Stanley Harper, better known as “Stan”, was born in Brooklyn, New York, September 21, 1921.  During this time, the chromatic harmonica was “born”.  As a lover of music, Stan was attracted to the fine, new instrument, which – no more restricted with a mere seven diatonic notes - seemed to have a complete capacity. It was not enough for Stan to play by ear, as did many others.  He took the full measure of this little instrument, studying it fully.  He learned musical notation, timing, harmony, composition and counterpoint.  He studied for hours, daily, fascinated with the evolving capacity of this new-found musical gem.  Mr. Harper’s first professional engagement came at the early age of 14.  His technique advanced quickly to include rapid chromatic runs.  In a relatively short time, therefore, his work, his arrangements, became the benchmark, for the ensembles which included harmonica in their repertoire.  Mr. Harper also did some solo work, duets, trios, and quartets.  His versatility was soon recognized in the United States by radio, television, record companies, and theaters.

In the 1930’s, Stan Harper had a harmonica group in Brooklyn, comprised of the best harmonica players in the world.  As classical music was Mr. Harper’s first love, they performed Beethoven’s “Fifth”, “Sheherazade”, and “The Sorcerer’s Apprentice”—among other significant pieces.  But during those years, the group was “in”.  The only way a musician did a solo act, was if he couldn’t read-or just wasn’t good enough to play in a group.  For that reason, no single solo performer emerged with public acclaim.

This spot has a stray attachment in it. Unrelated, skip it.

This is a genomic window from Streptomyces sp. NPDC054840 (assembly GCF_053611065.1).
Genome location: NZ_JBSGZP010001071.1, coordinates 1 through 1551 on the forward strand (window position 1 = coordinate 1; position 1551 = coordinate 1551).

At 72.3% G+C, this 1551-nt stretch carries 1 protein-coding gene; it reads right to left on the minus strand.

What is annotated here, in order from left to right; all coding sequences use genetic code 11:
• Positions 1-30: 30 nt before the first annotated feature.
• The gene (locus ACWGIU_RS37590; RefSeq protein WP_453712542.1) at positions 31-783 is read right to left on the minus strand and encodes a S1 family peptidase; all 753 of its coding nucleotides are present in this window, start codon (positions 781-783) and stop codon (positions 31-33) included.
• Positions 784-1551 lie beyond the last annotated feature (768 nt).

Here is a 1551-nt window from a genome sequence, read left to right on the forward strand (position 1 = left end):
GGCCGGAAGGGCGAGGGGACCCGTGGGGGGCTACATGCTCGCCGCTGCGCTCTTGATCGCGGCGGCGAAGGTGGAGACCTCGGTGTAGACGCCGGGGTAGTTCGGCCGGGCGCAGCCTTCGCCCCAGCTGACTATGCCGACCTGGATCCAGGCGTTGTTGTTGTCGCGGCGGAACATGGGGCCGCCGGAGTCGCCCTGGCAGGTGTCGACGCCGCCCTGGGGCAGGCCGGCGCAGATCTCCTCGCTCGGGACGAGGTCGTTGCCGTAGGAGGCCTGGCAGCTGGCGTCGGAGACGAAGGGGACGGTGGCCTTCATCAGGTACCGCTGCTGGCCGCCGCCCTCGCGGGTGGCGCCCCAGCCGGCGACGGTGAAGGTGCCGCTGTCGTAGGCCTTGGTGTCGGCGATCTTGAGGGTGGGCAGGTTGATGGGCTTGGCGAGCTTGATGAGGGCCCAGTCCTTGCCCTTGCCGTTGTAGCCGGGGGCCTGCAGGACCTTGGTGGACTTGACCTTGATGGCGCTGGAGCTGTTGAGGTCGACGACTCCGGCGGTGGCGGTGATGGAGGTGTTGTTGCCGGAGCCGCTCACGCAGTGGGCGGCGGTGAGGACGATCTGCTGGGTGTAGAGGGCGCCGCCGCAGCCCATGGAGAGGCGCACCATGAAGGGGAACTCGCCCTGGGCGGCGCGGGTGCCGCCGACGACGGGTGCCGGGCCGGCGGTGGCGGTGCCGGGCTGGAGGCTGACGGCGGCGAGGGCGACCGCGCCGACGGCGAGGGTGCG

Over the years, Stan Harper performed with Eddie Shu (Shulman), Carl Reiner, Howard Morris, Hal David, Werner Klemperer, Sam Wanamaker, and Leon Kirshner.  In 1991, he presented a one-man show, demonstrating his skills using 5 to 6 different sized harmonicas, at the Smithsonian Institute of Arts, in Washington, D.C. 

The Hering Harmonica Company of Brazil sought collaboration with Mr. Harper to produce a 3.5 octave chromatic harmonica (14 holes) which surpassed the 3-octave instrument currently in use.  This particular instrument has been greatly appreciated in both North and South America.  The name “Stan Harper” is engraved on the instrument, an honor that only a few select harmonica musicians have achieved; namely, Larry Adler, Toots Thielmans, and Willi Burger!

During his career, Stan Harper lectured widely at Musical Association meetings and at specialized centres. He resides presently in Allenhurst, New Jersey, where he is a member of the Garden State Harmonica Club, SPAH (Society for the Preservation and Advancement of the Harmonica).

 He is active with national conventions, and still enjoys playing the harmonica and writing arrangements.  His participation at harmonica events is always a great honor for the organizing committees

Antonio Piana

 (in the photo with Stan Harper)

Stan Harper

Stan Harper at St.Louis SPAH HArmonica Festival 2008

Stan Harper and Willi Burger at SPAH Harmonica Festival 2008, St. Louis (US)